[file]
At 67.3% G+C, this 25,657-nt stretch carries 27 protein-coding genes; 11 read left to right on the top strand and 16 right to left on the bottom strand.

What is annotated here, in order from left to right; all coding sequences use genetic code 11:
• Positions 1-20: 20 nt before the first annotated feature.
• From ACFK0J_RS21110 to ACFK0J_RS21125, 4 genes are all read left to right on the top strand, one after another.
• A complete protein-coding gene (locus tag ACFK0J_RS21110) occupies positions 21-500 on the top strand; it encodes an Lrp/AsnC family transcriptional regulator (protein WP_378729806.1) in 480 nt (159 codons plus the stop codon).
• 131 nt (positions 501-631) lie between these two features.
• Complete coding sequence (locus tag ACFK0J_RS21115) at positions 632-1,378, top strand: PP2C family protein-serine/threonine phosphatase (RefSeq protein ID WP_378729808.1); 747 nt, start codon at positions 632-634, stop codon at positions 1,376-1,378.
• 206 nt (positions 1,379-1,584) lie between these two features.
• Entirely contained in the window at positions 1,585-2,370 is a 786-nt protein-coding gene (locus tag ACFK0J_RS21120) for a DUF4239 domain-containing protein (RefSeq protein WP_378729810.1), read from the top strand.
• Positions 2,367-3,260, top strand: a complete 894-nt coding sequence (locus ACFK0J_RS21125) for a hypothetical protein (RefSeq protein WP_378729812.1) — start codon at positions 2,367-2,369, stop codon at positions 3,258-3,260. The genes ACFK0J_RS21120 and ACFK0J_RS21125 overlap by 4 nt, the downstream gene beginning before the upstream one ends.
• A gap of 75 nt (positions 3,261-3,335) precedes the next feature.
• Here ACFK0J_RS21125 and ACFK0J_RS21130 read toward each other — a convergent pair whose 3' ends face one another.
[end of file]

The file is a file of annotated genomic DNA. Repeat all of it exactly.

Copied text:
At 67.3% G+C, this 25,657-nt stretch carries 27 protein-coding genes; 11 read left to right on the top strand and 16 right to left on the bottom strand.

What is annotated here, in order from left to right; all coding sequences use genetic code 11:
• Positions 1-20: 20 nt before the first annotated feature.
• From ACFK0J_RS21110 to ACFK0J_RS21125, 4 genes are all read left to right on the top strand, one after another.
• A complete protein-coding gene (locus tag ACFK0J_RS21110) occupies positions 21-500 on the top strand; it encodes an Lrp/AsnC family transcriptional regulator (protein WP_378729806.1) in 480 nt (159 codons plus the stop codon).
• 131 nt (positions 501-631) lie between these two features.
• Complete coding sequence (locus tag ACFK0J_RS21115) at positions 632-1,378, top strand: PP2C family protein-serine/threonine phosphatase (RefSeq protein ID WP_378729808.1); 747 nt, start codon at positions 632-634, stop codon at positions 1,376-1,378.
• 206 nt (positions 1,379-1,584) lie between these two features.
• Entirely contained in the window at positions 1,585-2,370 is a 786-nt protein-coding gene (locus tag ACFK0J_RS21120) for a DUF4239 domain-containing protein (RefSeq protein WP_378729810.1), read from the top strand.
• Positions 2,367-3,260, top strand: a complete 894-nt coding sequence (locus ACFK0J_RS21125) for a hypothetical protein (RefSeq protein WP_378729812.1) — start codon at positions 2,367-2,369, stop codon at positions 3,258-3,260. The genes ACFK0J_RS21120 and ACFK0J_RS21125 overlap by 4 nt, the downstream gene beginning before the upstream one ends.
• A gap of 75 nt (positions 3,261-3,335) precedes the next feature.
• Here ACFK0J_RS21125 and ACFK0J_RS21130 read toward each other — a convergent pair whose 3' ends face one another.